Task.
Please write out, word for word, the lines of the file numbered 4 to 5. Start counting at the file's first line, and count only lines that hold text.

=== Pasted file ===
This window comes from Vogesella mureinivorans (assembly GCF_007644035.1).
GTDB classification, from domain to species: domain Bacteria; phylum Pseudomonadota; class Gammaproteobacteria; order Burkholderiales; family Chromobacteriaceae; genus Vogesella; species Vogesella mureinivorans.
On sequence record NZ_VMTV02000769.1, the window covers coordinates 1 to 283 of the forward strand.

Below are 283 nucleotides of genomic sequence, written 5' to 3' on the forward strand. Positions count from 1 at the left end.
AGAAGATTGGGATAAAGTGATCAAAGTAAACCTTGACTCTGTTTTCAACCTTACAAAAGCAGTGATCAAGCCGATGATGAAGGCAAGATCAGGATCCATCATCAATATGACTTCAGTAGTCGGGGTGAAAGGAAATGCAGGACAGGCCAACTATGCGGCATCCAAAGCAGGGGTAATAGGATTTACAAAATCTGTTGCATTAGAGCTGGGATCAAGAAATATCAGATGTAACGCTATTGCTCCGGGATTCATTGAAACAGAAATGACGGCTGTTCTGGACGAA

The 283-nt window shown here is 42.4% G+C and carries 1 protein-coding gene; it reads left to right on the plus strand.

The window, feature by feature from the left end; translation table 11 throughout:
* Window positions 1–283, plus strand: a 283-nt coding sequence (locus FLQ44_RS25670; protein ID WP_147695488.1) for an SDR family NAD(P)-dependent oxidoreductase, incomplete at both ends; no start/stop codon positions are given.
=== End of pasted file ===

Below are 283 nucleotides of genomic sequence, written 5' to 3' on the forward strand. Positions count from 1 at the left end.
AGAAGATTGGGATAAAGTGATCAAAGTAAACCTTGACTCTGTTTTCAACCTTACAAAAGCAGTGATCAAGCCGATGATGAAGGCAAGATCAGGATCCATCATCAATATGACTTCAGTAGTCGGGGTGAAAGGAAATGCAGGACAGGCCAACTATGCGGCATCCAAAGCAGGGGTAATAGGATTTACAAAATCTGTTGCATTAGAGCTGGGATCAAGAAATATCAGATGTAACGCTATTGCTCCGGGATTCATTGAAACAGAAATGACGGCTGTTCTGGACGAA